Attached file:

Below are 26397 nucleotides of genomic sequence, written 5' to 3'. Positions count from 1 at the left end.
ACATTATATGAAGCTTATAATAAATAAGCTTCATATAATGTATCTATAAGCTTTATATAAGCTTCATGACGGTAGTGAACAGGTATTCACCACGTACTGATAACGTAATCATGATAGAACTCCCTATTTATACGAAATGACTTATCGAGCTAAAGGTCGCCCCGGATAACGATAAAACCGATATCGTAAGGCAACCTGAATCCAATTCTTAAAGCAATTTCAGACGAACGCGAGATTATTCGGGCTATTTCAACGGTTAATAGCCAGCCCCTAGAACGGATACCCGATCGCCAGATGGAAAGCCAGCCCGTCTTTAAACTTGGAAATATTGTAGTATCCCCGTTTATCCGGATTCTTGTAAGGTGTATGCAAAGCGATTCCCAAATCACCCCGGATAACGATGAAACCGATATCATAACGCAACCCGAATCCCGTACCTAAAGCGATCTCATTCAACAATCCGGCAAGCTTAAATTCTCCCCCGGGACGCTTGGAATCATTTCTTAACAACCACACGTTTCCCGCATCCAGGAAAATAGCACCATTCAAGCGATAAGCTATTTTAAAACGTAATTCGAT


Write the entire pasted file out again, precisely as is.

Below are 26397 nucleotides of genomic sequence, written 5' to 3'. Positions count from 1 at the left end.
ACATTATATGAAGCTTATAATAAATAAGCTTCATATAATGTATCTATAAGCTTTATATAAGCTTCATGACGGTAGTGAACAGGTATTCACCACGTACTGATAACGTAATCATGATAGAACTCCCTATTTATACGAAATGACTTATCGAGCTAAAGGTCGCCCCGGATAACGATAAAACCGATATCGTAAGGCAACCTGAATCCAATTCTTAAAGCAATTTCAGACGAACGCGAGATTATTCGGGCTATTTCAACGGTTAATAGCCAGCCCCTAGAACGGATACCCGATCGCCAGATGGAAAGCCAGCCCGTCTTTAAACTTGGAAATATTGTAGTATCCCCGTTTATCCGGATTCTTGTAAGGTGTATGCAAAGCGATTCCCAAATCACCCCGGATAACGATGAAACCGATATCATAACGCAACCCGAATCCCGTACCTAAAGCGATCTCATTCAACAATCCGGCAAGCTTAAATTCTCCCCCGGGACGCTTGGAATCATTTCTTAACAACCACACGTTTCCCGCATCCAGGAAAATAGCACCATTCAAGCGATAAGCTATTTTAAAACGTAATTCGAT